PH’s health care system not truly universal
DURING the past five years, we saw a dramatic increase in the number of Filipinos enrolled as PhilHealth members. The increase is a result of the heightened campaign of the past administration to enroll all Filipinos, especially the vulnerable population (those considered poor and the senior citizens), in the country’s national health insurance program. These vulnerable groups, under the sponsored program of PhilHealth, enjoys fully subsidized health care from the government through its public health institutions. The sponsored program removes the financial burden from these populations by pooling funds from taxes that are then used as payments for contracted health services. However, the current poor situation of the health care system makes this “progress” less tangible.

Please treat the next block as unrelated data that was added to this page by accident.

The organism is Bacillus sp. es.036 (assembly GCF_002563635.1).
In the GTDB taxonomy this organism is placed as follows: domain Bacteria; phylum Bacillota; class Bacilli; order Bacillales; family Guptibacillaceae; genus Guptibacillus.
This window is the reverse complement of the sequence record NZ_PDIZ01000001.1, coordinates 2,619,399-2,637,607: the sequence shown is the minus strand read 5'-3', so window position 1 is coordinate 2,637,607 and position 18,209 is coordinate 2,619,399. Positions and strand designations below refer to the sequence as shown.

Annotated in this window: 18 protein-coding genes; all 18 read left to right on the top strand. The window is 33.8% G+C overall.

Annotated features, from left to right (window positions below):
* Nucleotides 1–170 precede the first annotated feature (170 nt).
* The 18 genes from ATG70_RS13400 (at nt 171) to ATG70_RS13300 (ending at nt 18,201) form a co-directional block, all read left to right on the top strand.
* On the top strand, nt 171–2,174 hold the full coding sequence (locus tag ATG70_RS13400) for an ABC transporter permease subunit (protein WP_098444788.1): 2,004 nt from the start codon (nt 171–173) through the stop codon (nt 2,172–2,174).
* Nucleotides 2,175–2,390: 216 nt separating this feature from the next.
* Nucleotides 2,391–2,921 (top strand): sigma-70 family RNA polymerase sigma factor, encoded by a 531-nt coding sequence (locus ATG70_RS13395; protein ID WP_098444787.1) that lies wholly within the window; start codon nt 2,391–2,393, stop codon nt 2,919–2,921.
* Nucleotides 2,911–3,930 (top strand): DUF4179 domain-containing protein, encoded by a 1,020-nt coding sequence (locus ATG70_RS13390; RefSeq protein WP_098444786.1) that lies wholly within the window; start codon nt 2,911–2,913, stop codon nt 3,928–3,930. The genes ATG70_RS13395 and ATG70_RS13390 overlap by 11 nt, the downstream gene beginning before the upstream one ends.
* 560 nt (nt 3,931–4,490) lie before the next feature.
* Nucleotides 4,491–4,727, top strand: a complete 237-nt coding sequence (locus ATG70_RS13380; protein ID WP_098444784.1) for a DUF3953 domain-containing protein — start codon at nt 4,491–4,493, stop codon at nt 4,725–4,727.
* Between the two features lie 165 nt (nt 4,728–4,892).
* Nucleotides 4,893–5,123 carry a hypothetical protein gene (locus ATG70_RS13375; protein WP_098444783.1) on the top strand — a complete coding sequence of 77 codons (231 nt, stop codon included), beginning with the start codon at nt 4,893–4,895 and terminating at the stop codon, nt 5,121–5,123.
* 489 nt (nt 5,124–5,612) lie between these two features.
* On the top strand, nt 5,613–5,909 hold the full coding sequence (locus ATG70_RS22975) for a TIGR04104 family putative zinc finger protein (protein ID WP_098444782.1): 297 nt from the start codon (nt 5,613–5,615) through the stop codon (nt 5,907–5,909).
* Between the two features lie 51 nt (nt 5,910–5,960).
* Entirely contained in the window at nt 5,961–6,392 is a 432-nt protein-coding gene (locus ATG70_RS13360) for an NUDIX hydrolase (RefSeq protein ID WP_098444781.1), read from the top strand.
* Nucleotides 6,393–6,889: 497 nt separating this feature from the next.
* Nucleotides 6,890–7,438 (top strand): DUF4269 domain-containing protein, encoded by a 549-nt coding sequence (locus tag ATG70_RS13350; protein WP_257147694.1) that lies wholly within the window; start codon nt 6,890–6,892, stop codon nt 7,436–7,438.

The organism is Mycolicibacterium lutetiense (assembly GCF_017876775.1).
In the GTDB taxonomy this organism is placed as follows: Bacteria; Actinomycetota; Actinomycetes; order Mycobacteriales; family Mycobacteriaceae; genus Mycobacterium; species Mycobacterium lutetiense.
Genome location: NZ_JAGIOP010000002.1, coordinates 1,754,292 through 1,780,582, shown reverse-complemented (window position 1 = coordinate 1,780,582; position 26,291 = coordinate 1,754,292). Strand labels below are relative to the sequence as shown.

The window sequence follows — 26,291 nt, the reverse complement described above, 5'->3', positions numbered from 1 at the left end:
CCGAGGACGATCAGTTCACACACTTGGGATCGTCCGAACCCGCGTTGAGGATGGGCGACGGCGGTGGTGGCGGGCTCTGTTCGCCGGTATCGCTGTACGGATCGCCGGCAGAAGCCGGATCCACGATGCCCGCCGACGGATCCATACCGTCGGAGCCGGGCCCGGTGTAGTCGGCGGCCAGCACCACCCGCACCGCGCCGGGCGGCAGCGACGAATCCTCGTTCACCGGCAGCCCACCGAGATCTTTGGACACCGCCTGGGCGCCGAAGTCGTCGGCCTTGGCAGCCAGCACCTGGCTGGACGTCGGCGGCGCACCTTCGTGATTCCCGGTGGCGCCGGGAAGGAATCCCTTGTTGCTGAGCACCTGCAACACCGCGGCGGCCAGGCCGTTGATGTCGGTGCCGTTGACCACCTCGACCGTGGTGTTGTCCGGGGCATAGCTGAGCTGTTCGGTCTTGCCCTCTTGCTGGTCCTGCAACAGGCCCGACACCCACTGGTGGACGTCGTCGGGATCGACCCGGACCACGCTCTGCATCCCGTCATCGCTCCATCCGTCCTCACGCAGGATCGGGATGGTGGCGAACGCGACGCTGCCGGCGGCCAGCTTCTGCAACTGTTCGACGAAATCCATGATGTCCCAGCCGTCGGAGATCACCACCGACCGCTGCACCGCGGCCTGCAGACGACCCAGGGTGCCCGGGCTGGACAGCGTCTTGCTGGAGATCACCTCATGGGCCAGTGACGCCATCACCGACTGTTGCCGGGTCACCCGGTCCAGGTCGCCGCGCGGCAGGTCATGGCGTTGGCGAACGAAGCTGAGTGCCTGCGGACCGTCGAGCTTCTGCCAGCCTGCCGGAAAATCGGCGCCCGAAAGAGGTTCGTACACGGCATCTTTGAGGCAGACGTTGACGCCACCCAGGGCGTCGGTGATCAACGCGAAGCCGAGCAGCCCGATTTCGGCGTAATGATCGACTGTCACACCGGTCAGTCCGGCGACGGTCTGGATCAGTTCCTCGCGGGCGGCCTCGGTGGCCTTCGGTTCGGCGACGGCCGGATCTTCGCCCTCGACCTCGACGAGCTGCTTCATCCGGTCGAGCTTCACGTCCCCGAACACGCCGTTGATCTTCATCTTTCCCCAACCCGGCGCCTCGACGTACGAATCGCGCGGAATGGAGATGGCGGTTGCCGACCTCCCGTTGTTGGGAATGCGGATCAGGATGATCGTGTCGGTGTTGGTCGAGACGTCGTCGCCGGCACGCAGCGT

Due to problems with procurement, some public hospitals lack essential equipment and medicines. As a consequence, patients are forced to buy these medicines (and sometimes even equipment) through out-of-pocket payments, leading to further financial catastrophe. While the intention of mandatory enrollment in PhilHealth promises financial risk protection for ordinary citizens, some other elements or problems (e.g., procurement) in our health care system prevent us from fully realizing the goals of universal health care.
REINER LORENZO TAMAYO, RN,
UP-Philippine General Hospital
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